Did graffiti and social media support the Egyptian Youth Revolution?

Young protesters did successfully agitate for the ousting of Mubarak’s regime, leading the Egyptian Revolution to be described as the ‘Youth Revolution’ (Ezbawy, 2012). According to The Guardian  newspaper, Google executive Wael Ghonim was one of the youth people who played an essential role in the uprising due to his popular campaign establishing on a Facebook page and called ‘We Are All Khaled Said’. Ghonim named the page ‘Martyr’ an anonymous name to protect his personal identity (8).

The page has 1.8m followers and people post on the page seeking change, denouncing nepotism and helping to give birth to a better Egypt. From this basis, the call of 25 January 2011 was adapted by various local seekers of constructive revolution. It is worth referring to the story of Khaled Said, an Egyptian from the coastal city of Alexandria. Said was tortured to death at the hands of two police officers inside a residential building because of his actions seeking to eradicate violence and injustice from Egypt (4).

Sadly, the Egyptian demonstration was a bloody one. As revealed inFrontline investigation (7), on 25 January 2011 Tahir Square witnessed youth protesters speaking out against the Mubarak regime. Their aim was “ḥorreyya, karāma ’insāneyya”, that is, “bread, freedom and human dignity” (Nicoarea, 2011).  The police reacted by using tears gas and water cannons and numerous protesters were injured.

A couple of days late, on 27 January 2011, the Egyptian authorities shut down all internet services in the country in an attempt to prevent protesters from organising additional demonstrations. However, many  scholars have argued that social media was a fundamental tool in the facilitation and success of the Arab Spring owing to the high consumption of Facebook in particular as well as Twitter and YouTube. There is scholarly consensus that the widespread use of social media enabled the protesters to organise themselves to agitate for democracy and freedom of expression (Dewey et al., 2012).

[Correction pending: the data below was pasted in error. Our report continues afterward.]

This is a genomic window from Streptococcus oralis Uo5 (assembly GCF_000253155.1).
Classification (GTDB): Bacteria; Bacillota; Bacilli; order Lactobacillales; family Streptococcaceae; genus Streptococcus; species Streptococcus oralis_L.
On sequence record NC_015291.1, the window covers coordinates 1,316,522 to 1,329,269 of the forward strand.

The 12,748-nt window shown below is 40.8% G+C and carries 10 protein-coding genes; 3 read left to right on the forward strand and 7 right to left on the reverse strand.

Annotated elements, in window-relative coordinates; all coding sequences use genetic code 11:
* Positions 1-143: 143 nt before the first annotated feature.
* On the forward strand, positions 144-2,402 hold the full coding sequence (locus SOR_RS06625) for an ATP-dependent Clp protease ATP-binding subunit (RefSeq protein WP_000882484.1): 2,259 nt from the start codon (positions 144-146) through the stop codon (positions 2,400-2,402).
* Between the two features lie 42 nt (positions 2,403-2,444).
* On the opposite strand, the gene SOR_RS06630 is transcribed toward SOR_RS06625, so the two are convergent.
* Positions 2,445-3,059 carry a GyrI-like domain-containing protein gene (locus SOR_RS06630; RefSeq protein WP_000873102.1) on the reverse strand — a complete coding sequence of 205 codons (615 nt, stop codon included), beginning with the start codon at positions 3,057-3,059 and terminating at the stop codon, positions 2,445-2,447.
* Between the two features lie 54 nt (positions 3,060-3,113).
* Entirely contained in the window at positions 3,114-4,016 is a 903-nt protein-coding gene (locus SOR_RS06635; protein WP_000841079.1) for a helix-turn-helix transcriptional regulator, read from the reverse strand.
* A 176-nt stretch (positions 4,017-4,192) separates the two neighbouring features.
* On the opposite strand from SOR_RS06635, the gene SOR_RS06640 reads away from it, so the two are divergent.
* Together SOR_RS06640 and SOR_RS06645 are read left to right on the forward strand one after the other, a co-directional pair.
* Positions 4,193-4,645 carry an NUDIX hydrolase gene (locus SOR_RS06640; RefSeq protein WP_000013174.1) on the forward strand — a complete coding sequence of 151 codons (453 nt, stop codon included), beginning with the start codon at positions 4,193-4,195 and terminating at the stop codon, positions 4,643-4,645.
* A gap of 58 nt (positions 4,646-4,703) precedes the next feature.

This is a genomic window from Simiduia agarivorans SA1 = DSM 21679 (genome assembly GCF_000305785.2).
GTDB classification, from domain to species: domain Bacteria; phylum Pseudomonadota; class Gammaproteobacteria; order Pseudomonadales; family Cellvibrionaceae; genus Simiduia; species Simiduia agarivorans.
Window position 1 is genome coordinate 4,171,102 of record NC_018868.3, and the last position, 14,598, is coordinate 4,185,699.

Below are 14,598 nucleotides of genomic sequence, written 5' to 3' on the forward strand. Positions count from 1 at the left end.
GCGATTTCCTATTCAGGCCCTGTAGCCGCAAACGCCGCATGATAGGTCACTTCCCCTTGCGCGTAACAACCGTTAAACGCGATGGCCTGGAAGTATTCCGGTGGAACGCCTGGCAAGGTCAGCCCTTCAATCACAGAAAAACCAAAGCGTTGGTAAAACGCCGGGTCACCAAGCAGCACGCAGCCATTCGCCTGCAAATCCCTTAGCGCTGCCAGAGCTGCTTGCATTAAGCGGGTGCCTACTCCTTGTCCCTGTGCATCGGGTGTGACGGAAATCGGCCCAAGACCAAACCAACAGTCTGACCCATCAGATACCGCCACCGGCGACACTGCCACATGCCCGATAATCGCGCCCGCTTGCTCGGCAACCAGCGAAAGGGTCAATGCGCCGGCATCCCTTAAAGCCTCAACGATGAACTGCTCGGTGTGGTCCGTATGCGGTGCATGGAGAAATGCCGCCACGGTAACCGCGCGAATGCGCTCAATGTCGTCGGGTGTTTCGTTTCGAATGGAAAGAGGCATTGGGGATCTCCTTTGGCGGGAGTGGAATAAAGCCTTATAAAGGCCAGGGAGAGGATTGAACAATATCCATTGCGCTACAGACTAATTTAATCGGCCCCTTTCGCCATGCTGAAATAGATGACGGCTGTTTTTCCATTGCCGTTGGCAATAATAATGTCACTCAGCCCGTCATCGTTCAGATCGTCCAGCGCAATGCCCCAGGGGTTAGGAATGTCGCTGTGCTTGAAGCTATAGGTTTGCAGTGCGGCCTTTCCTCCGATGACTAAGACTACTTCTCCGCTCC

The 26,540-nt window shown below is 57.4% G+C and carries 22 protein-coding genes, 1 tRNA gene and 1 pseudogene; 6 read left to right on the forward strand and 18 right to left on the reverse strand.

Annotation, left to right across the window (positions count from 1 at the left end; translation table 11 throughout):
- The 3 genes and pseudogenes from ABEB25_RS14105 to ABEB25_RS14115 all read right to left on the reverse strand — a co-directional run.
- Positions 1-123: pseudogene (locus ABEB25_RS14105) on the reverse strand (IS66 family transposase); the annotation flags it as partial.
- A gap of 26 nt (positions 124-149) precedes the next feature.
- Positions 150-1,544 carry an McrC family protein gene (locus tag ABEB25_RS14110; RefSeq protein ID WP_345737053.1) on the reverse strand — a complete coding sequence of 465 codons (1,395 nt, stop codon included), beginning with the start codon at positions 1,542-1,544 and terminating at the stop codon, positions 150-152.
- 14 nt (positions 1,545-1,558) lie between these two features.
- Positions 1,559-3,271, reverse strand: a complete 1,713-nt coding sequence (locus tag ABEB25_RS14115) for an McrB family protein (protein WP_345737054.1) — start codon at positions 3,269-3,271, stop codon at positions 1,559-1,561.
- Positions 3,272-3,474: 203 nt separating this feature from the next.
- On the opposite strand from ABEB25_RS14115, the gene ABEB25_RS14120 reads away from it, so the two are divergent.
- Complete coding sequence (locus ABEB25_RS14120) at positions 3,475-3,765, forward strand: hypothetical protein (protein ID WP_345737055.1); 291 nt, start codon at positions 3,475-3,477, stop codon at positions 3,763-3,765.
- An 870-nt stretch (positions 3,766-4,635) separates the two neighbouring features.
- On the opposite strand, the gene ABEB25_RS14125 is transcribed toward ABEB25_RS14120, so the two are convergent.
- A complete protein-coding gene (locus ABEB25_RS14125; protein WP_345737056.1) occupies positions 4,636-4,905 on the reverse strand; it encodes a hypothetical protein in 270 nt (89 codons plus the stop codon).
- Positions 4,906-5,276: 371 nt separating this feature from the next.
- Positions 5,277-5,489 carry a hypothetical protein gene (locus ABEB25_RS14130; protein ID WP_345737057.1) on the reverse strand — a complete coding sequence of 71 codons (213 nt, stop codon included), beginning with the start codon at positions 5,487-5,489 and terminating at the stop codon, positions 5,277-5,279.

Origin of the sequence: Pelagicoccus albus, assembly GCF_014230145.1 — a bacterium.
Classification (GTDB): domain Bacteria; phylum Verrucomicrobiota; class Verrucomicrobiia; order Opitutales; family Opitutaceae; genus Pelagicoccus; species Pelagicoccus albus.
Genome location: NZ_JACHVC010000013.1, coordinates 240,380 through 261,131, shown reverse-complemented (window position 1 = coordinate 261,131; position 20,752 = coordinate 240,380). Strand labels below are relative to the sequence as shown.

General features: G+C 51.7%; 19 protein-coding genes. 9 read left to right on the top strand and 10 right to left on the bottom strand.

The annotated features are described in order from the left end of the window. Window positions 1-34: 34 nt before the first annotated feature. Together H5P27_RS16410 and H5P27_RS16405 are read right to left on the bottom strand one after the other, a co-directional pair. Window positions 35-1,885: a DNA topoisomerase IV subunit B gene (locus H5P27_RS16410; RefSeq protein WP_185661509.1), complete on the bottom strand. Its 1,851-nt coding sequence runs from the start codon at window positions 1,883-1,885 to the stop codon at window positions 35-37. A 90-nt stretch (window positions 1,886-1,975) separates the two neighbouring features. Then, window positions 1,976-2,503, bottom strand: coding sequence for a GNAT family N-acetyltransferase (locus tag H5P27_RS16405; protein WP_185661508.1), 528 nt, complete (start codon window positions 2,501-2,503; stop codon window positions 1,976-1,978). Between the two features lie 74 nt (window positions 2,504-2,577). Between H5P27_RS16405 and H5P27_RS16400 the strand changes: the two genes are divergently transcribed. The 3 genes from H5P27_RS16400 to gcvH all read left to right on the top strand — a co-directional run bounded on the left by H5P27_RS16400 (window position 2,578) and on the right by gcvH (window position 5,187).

However, some scholars critique this view by stating that graffiti was the only real means of assisting youth demonstrators and pushing forward the entire Egyptian Revolution. So-called “political street art” was an efficient tool in the hands of Egyptian youth as it was not censored or dominated by the Egyptian government as were the internet and social media platforms.Despite the significance of social media in the Arab region, it tends to only be accessible to the elite or well-educated. In contrast, graffiti was seemingly able to notify the whole Egyptian population of the progress of demonstrators, particularly those who individuals who are not literate (Ruiter, 2015; Farrell, 2015).